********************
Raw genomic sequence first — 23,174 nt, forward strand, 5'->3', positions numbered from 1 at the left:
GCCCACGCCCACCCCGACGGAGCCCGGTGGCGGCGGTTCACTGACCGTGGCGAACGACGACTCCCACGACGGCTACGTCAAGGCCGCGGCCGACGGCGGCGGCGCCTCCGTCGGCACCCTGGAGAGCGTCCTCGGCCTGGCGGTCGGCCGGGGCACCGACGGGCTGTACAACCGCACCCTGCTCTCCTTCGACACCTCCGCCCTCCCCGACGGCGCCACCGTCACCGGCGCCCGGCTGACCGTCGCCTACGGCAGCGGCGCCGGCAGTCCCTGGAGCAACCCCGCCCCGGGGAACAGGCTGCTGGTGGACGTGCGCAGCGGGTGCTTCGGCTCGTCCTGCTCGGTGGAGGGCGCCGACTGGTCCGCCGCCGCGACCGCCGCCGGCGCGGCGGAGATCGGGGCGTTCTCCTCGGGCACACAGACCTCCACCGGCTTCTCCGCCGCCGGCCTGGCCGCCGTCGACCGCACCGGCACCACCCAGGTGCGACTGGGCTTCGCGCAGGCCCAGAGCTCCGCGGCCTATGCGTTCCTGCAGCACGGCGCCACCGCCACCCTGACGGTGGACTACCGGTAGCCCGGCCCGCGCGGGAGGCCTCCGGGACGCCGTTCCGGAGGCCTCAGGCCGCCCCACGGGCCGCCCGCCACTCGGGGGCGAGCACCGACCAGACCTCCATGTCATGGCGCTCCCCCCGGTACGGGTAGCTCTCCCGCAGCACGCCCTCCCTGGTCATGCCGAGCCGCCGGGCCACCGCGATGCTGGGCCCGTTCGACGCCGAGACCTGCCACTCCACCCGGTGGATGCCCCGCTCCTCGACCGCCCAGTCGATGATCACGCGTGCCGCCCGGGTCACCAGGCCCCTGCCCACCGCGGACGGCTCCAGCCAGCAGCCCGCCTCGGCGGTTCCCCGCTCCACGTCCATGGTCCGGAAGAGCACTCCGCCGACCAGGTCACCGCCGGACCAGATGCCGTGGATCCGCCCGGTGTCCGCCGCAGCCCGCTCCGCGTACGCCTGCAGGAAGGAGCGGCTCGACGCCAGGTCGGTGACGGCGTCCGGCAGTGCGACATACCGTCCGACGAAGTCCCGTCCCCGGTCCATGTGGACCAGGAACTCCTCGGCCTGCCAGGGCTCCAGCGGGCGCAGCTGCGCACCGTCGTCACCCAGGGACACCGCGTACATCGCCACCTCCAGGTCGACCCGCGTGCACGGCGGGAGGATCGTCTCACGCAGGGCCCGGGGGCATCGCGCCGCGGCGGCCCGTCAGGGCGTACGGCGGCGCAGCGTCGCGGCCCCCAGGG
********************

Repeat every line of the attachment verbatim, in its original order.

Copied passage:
Raw genomic sequence first — 23,174 nt, forward strand, 5'->3', positions numbered from 1 at the left:
GCCCACGCCCACCCCGACGGAGCCCGGTGGCGGCGGTTCACTGACCGTGGCGAACGACGACTCCCACGACGGCTACGTCAAGGCCGCGGCCGACGGCGGCGGCGCCTCCGTCGGCACCCTGGAGAGCGTCCTCGGCCTGGCGGTCGGCCGGGGCACCGACGGGCTGTACAACCGCACCCTGCTCTCCTTCGACACCTCCGCCCTCCCCGACGGCGCCACCGTCACCGGCGCCCGGCTGACCGTCGCCTACGGCAGCGGCGCCGGCAGTCCCTGGAGCAACCCCGCCCCGGGGAACAGGCTGCTGGTGGACGTGCGCAGCGGGTGCTTCGGCTCGTCCTGCTCGGTGGAGGGCGCCGACTGGTCCGCCGCCGCGACCGCCGCCGGCGCGGCGGAGATCGGGGCGTTCTCCTCGGGCACACAGACCTCCACCGGCTTCTCCGCCGCCGGCCTGGCCGCCGTCGACCGCACCGGCACCACCCAGGTGCGACTGGGCTTCGCGCAGGCCCAGAGCTCCGCGGCCTATGCGTTCCTGCAGCACGGCGCCACCGCCACCCTGACGGTGGACTACCGGTAGCCCGGCCCGCGCGGGAGGCCTCCGGGACGCCGTTCCGGAGGCCTCAGGCCGCCCCACGGGCCGCCCGCCACTCGGGGGCGAGCACCGACCAGACCTCCATGTCATGGCGCTCCCCCCGGTACGGGTAGCTCTCCCGCAGCACGCCCTCCCTGGTCATGCCGAGCCGCCGGGCCACCGCGATGCTGGGCCCGTTCGACGCCGAGACCTGCCACTCCACCCGGTGGATGCCCCGCTCCTCGACCGCCCAGTCGATGATCACGCGTGCCGCCCGGGTCACCAGGCCCCTGCCCACCGCGGACGGCTCCAGCCAGCAGCCCGCCTCGGCGGTTCCCCGCTCCACGTCCATGGTCCGGAAGAGCACTCCGCCGACCAGGTCACCGCCGGACCAGATGCCGTGGATCCGCCCGGTGTCCGCCGCAGCCCGCTCCGCGTACGCCTGCAGGAAGGAGCGGCTCGACGCCAGGTCGGTGACGGCGTCCGGCAGTGCGACATACCGTCCGACGAAGTCCCGTCCCCGGTCCATGTGGACCAGGAACTCCTCGGCCTGCCAGGGCTCCAGCGGGCGCAGCTGCGCACCGTCGTCACCCAGGGACACCGCGTACATCGCCACCTCCAGGTCGACCCGCGTGCACGGCGGGAGGATCGTCTCACGCAGGGCCCGGGGGCATCGCGCCGCGGCGGCCCGTCAGGGCGTACGGCGGCGCAGCGTCGCGGCCCCCAGGG